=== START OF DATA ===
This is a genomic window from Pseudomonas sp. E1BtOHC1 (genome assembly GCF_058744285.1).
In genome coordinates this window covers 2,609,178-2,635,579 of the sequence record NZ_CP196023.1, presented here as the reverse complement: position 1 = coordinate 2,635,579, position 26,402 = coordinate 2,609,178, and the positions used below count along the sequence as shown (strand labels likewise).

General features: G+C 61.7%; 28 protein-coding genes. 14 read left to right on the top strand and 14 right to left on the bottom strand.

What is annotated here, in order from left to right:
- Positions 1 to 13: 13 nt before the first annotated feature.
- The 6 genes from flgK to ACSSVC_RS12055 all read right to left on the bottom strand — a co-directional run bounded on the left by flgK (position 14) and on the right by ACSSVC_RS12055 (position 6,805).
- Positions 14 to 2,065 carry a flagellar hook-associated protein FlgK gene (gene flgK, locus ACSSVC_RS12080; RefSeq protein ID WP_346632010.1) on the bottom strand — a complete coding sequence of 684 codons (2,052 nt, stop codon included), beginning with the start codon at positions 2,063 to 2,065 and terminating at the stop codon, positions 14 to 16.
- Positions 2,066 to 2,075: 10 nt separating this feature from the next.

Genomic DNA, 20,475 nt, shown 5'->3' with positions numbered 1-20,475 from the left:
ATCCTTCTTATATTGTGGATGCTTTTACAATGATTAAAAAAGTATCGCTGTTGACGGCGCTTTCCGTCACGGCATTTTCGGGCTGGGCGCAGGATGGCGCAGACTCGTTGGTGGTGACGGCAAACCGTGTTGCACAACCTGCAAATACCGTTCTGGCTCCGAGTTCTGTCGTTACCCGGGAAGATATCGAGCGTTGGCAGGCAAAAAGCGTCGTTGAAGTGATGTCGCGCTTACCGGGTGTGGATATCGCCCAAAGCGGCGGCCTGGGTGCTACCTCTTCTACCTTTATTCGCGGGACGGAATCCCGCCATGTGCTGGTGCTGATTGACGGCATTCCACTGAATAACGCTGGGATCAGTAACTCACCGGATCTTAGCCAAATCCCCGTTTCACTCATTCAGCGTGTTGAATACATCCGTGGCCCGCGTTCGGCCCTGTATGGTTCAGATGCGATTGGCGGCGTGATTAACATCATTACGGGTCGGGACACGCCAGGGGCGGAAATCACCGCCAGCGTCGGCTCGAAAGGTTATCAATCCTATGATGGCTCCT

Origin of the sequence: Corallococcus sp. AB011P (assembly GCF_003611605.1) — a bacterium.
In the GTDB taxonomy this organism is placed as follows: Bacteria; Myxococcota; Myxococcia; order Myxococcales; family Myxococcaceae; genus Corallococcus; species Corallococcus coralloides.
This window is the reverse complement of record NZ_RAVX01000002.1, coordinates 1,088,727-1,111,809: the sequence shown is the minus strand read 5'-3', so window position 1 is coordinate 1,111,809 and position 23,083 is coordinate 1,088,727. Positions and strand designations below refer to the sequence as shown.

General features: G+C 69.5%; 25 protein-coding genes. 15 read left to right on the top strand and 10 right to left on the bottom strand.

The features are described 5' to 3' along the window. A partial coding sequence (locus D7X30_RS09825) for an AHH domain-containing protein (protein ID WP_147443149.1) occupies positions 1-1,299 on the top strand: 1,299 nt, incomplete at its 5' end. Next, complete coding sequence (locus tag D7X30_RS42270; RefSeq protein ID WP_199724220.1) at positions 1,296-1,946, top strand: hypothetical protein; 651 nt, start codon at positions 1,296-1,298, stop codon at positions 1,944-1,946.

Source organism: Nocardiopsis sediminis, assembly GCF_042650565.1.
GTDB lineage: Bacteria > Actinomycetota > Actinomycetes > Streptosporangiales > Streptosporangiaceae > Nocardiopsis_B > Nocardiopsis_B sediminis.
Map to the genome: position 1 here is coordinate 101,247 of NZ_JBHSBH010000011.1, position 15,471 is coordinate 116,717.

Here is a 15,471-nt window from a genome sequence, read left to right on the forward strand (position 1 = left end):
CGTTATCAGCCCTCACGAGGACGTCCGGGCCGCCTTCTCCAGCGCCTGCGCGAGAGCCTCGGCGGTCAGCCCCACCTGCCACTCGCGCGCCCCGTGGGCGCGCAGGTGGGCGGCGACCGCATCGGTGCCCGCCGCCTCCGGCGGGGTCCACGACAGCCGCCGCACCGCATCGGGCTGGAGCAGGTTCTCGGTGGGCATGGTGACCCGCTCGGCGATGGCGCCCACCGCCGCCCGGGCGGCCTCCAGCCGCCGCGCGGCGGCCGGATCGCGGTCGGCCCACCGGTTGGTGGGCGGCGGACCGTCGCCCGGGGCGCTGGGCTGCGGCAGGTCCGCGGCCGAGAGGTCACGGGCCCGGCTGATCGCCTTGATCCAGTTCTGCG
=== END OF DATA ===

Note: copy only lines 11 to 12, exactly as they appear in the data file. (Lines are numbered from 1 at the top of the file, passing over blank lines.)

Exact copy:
Origin of the sequence: Corallococcus sp. AB011P (assembly GCF_003611605.1) — a bacterium.
In the GTDB taxonomy this organism is placed as follows: Bacteria; Myxococcota; Myxococcia; order Myxococcales; family Myxococcaceae; genus Corallococcus; species Corallococcus coralloides.